Most of the unemployment in India is definitely structural, that is, the structure of the economy is such that it does not absorb an increasing number of people coming to labour market in search of jobs. Apart from structural unemployment there is some cyclical unemployment which has resulted from industrial recession in urban areas. If we classify unemployment as rural and urban unemployment we find total urban unemployment is mainly of industrial unemployment and educated unemployment type and rural unemployment is seasonal and disguised in nature. Industrial unemployment is the one which has resulted from failure of the industrial sector to absorb the increasing labour force and educated unemployment results when a large number of educated people remain unabsorbed. Seasonal unemployment, generally, results in agricultural sector when a large number of small and marginal farmers and labourers do not get occupied during the off-season and disguised unemployment results when people appear to be occupied but actually they are not adding to production. This happens because of over-population which forces people to work on a small piece of land although their services on the land may not be required. It is estimated that over one-third of India’s work force is disguisedly unemployed.
3.2 CAUSES OF UNEMPLOYMENT IN INDIA
The various causes responsible for widespread unemployment in India are as follows :
1. Growth without adequate employment opportunities : As economy grows usually employment also grows. But in India, most of the time, the economic growth has been inadequate and adequate number of jobs could not be created. In fact, for almost three decade 1950-80, GDP growth rate was as low as 3.6 per cent per annum. Such a low rate of growth did not push many jobs in the market. Since 1980s however, growth has accelerated to around 5-6 per cent but job creating capacity of the economy has not improved much.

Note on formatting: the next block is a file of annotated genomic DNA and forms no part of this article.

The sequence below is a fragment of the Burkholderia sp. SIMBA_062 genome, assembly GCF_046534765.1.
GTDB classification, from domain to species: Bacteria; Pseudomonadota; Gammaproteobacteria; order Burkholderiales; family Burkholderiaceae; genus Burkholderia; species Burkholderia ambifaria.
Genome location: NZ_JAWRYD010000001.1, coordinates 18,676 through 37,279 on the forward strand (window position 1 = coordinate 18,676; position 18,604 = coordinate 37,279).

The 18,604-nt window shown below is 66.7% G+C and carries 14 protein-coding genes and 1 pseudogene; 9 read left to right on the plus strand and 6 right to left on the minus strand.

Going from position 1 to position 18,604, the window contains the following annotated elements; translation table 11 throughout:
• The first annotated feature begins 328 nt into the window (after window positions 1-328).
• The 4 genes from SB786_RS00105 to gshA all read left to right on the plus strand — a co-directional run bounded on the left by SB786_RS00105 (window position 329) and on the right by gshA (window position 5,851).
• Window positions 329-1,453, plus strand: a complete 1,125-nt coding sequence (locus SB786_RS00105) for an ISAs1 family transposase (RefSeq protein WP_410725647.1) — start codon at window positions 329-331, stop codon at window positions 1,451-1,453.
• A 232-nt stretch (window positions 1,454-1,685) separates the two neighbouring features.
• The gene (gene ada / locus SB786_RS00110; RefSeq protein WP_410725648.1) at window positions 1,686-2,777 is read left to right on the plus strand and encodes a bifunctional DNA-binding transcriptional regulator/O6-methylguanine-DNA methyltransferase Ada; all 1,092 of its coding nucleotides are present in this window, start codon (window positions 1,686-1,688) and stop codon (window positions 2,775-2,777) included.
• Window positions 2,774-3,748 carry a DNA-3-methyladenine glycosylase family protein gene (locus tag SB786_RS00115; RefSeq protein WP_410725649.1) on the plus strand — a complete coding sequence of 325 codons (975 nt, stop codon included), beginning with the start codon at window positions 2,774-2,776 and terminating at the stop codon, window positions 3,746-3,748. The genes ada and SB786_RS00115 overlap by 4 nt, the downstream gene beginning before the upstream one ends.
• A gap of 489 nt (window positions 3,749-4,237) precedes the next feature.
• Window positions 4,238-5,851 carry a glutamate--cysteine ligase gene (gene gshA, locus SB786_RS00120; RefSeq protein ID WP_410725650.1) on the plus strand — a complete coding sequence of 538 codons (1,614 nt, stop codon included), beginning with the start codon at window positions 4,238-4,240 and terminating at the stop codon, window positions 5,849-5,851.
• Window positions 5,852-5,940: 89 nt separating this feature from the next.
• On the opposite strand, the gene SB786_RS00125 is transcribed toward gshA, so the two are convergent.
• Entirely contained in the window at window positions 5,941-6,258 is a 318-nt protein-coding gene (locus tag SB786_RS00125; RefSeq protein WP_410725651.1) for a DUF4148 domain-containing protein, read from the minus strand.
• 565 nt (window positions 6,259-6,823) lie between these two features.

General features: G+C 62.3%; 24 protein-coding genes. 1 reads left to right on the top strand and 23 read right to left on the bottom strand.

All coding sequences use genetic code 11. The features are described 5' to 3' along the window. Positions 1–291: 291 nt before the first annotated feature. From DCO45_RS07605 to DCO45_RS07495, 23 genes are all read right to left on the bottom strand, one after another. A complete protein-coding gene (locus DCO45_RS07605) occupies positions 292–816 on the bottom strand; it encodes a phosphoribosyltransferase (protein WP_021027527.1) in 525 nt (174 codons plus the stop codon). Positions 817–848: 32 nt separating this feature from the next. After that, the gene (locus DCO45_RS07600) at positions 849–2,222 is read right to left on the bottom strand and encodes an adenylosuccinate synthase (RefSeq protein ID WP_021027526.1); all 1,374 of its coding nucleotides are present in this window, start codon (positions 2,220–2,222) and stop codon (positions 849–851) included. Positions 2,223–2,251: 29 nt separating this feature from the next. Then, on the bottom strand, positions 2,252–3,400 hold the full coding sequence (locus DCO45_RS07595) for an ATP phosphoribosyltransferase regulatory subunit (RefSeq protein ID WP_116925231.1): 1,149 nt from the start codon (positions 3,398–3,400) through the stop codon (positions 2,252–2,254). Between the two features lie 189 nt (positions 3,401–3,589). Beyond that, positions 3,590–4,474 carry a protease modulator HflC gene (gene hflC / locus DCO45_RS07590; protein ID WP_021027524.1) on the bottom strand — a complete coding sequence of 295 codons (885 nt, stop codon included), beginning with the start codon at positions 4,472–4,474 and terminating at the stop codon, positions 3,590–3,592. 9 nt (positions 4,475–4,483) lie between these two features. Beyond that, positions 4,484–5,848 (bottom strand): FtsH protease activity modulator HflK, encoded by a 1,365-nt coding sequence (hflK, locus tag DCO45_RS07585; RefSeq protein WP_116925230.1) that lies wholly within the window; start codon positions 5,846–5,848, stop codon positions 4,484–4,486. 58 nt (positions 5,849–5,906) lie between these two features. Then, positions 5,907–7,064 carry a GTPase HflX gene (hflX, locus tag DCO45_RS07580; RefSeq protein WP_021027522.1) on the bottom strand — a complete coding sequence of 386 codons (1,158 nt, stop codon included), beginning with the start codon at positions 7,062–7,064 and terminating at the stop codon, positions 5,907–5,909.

2. Growing Population : Population has increased at a very fast pace since Independence but jobs have failed to keep pace with the population.
3. Inappropriate technology : India is a labour surplus and capital scarce economy. Under such circumstances, labour-intensive industries should have been given preference. But not only in industry but also in agriculture producers are increasingly substituting capital for labour. This has hindered the growth of job opportunities.
4. Inappropriate education system : The education provided in India has not much practical utility. The students receiving such education, even very high one, fail to get appropriate jobs.
3.3 EXTENT OF UNEMPLOYMENT IN INDIA
The backlog of unemployment at the beginning of the FYP-1 was 3.3 million to which were added 9.0 million new entrants during this period. The Plan provided additional employment to 7.0 million, thus leaving a back log of 5.3 million at the beginning of the FYP-2. In the subsequent plans, the back log has been continuously increasing, since the new jobs created during each plan period invariably fell short of new entrants to the labour force. As per the estimates the backlog of unemployment at the beginning of the FYP-9 was estimated to be of the order 34-35 million. The labour force was projected to increase by about 36 million during 1997-2002. Thus, the total number of persons requiring employment would be 70 million over the period 1997-2002. The Tenth Plan aimed at creating 50 million jobs during the plan. The result of the 61st round of the NSSO shows that above 47 million persons were provided employment during 2000-2005.